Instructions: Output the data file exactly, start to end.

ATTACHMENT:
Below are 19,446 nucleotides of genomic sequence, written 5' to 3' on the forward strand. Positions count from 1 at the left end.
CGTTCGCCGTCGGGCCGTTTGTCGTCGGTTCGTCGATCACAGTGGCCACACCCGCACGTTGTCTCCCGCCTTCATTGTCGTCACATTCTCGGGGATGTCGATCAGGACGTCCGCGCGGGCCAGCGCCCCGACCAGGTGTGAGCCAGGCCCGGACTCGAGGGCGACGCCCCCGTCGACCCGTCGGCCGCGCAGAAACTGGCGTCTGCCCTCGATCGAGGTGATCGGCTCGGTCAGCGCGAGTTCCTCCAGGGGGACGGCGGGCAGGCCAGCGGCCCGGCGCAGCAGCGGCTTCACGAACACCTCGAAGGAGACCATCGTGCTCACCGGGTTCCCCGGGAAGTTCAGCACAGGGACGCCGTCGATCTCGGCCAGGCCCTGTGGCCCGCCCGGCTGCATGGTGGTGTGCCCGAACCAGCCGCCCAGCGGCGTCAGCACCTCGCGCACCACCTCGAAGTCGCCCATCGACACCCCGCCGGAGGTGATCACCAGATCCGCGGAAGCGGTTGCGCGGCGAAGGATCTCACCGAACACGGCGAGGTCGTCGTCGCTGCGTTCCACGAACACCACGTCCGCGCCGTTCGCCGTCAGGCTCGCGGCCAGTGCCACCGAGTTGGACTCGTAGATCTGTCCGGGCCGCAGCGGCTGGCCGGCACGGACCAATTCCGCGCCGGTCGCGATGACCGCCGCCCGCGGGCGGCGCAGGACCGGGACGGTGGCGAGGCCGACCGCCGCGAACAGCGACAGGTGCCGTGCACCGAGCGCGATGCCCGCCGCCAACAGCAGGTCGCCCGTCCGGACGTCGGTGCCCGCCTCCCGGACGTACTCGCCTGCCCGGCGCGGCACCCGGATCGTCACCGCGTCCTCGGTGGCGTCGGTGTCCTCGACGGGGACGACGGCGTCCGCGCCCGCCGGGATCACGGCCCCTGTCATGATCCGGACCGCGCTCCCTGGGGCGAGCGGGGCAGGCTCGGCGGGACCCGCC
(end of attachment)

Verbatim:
Below are 19,446 nucleotides of genomic sequence, written 5' to 3' on the forward strand. Positions count from 1 at the left end.
CGTTCGCCGTCGGGCCGTTTGTCGTCGGTTCGTCGATCACAGTGGCCACACCCGCACGTTGTCTCCCGCCTTCATTGTCGTCACATTCTCGGGGATGTCGATCAGGACGTCCGCGCGGGCCAGCGCCCCGACCAGGTGTGAGCCAGGCCCGGACTCGAGGGCGACGCCCCCGTCGACCCGTCGGCCGCGCAGAAACTGGCGTCTGCCCTCGATCGAGGTGATCGGCTCGGTCAGCGCGAGTTCCTCCAGGGGGACGGCGGGCAGGCCAGCGGCCCGGCGCAGCAGCGGCTTCACGAACACCTCGAAGGAGACCATCGTGCTCACCGGGTTCCCCGGGAAGTTCAGCACAGGGACGCCGTCGATCTCGGCCAGGCCCTGTGGCCCGCCCGGCTGCATGGTGGTGTGCCCGAACCAGCCGCCCAGCGGCGTCAGCACCTCGCGCACCACCTCGAAGTCGCCCATCGACACCCCGCCGGAGGTGATCACCAGATCCGCGGAAGCGGTTGCGCGGCGAAGGATCTCACCGAACACGGCGAGGTCGTCGTCGCTGCGTTCCACGAACACCACGTCCGCGCCGTTCGCCGTCAGGCTCGCGGCCAGTGCCACCGAGTTGGACTCGTAGATCTGTCCGGGCCGCAGCGGCTGGCCGGCACGGACCAATTCCGCGCCGGTCGCGATGACCGCCGCCCGCGGGCGGCGCAGGACCGGGACGGTGGCGAGGCCGACCGCCGCGAACAGCGACAGGTGCCGTGCACCGAGCGCGATGCCCGCCGCCAACAGCAGGTCGCCCGTCCGGACGTCGGTGCCCGCCTCCCGGACGTACTCGCCTGCCCGGCGCGGCACCCGGATCGTCACCGCGTCCTCGGTGGCGTCGGTGTCCTCGACGGGGACGACGGCGTCCGCGCCCGCCGGGATCACGGCCCCTGTCATGATCCGGACCGCGCTCCCTGGGGCGAGCGGGGCAGGCTCGGCGGGACCCGCC